Oil prices eased below $73 a barrel yesterday as supply fears eased in the US following the partial shutdown of BP's Prudhoe Bay field.
US light sweet crude for September delivery fell 60 cents to $72.45 a barrel - the lowest since July 20.
In London, Brent crude was trading 77 cents lower at $73 a barrel.
Market sentiment was boosted by US Energy Department data that the fall in the country's oil inventory for the week beginning August 11 was lower than expected at 1.6 million barrels and stocks, running at 331 million barrels, were well above average.
Opec, the Organisation of Petroleum-Exporting Countries, yesterday said world demand was flattening, partly because of record prices.
Demand will rise by 1.3 million barrels per day, 80,000 bpd less than expected in July, the 11-member group said in a monthly report.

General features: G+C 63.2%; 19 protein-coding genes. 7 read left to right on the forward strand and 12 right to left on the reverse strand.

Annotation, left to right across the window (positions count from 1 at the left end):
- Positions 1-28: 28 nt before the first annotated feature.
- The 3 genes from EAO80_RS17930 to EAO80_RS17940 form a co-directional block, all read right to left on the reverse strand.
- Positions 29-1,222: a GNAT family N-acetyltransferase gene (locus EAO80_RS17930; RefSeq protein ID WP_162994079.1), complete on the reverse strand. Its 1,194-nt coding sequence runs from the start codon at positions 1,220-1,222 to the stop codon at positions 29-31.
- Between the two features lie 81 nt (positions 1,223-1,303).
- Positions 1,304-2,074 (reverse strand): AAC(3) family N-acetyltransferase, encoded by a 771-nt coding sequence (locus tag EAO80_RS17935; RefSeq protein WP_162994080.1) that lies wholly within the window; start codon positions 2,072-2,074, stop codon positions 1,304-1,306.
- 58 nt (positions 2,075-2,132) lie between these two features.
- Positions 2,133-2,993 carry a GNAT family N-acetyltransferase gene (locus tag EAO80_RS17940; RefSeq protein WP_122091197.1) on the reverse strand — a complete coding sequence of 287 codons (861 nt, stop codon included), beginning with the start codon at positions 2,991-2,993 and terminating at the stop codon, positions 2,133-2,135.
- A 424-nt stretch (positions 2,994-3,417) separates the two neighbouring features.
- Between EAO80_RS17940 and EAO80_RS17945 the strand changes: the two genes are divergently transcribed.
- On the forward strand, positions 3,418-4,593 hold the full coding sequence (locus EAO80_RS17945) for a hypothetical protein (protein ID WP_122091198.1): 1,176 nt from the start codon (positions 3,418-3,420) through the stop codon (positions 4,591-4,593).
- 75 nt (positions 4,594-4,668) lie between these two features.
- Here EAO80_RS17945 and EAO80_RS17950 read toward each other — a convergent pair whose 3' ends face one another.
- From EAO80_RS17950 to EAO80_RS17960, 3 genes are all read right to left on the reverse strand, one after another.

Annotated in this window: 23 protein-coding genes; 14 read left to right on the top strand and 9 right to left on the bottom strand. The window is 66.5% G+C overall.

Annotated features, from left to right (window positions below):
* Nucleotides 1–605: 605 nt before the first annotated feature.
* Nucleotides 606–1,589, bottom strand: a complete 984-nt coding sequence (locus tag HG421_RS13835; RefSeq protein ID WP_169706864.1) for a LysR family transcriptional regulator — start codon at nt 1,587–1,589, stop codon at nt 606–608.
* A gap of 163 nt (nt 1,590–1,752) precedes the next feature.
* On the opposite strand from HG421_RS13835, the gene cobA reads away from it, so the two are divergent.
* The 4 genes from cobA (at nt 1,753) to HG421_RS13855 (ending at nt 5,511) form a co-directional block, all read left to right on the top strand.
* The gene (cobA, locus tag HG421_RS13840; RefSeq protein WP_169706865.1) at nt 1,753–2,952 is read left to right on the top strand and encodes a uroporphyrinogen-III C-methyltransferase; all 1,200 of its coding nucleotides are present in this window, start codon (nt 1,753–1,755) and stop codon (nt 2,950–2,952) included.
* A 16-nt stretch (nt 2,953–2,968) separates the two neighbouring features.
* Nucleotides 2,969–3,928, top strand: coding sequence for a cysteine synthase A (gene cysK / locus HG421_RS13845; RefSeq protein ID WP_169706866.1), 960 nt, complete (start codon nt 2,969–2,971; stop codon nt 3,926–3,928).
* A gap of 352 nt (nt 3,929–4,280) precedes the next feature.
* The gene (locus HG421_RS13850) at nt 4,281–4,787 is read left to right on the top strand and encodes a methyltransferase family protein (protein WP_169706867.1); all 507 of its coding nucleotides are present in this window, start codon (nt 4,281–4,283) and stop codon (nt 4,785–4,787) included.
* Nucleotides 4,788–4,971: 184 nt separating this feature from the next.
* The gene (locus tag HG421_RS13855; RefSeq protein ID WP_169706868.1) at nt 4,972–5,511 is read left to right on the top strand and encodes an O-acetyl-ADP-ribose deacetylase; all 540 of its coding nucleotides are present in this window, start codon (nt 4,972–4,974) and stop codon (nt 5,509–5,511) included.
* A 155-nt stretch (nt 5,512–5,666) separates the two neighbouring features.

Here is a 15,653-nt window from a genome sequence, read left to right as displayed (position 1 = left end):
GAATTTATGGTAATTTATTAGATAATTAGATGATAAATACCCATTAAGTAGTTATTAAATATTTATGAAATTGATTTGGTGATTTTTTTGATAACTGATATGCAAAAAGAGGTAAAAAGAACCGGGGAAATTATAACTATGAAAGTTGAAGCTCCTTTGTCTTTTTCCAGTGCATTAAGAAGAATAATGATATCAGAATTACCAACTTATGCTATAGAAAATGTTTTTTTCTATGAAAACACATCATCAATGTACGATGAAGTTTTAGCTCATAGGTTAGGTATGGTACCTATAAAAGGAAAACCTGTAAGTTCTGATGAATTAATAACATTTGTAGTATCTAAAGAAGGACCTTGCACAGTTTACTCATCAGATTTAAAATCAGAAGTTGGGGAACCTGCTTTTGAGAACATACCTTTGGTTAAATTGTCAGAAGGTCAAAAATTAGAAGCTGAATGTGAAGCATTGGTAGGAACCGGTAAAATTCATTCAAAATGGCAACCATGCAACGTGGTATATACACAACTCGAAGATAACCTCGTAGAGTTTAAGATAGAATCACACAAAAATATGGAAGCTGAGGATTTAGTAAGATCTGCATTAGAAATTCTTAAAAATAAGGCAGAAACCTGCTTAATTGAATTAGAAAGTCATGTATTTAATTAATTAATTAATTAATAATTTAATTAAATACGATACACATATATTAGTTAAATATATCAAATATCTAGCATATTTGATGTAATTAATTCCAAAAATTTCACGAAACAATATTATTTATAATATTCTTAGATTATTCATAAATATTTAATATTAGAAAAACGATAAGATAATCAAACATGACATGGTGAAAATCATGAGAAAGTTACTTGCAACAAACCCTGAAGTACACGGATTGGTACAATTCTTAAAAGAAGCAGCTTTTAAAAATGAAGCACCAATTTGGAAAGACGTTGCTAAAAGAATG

Opec left estimated growth in 2007 unchanged at 1.3 million bpd.
Demand in industrialised OECD countries fell in the second quarter and last week's alleged aircraft bomb plot may curb air travel, the organisation said.
"The planned attack on airliners in London is expected to dent jet fuel demand, at least in the short run," the report said. "High prices have somewhat dampened demand growth, especially in Asian countries."
Oil is up 20 per cent in New York this year due to attacks on Nigeria's oil industry, concern about the row over Iran's nuclear programme and worries the Lebanon conflict could spread.
The report from Opec, source of a third of the world's oil, points to an easing of the strain on supply in the 84.5 million bpd world market, analysts said.
"Fundamentals are beginning to deteriorate from the point of view of prices," said Adam Sieminski, chief energy economist at Deutsche Bank. "The prices are beginning to encourage downward demand."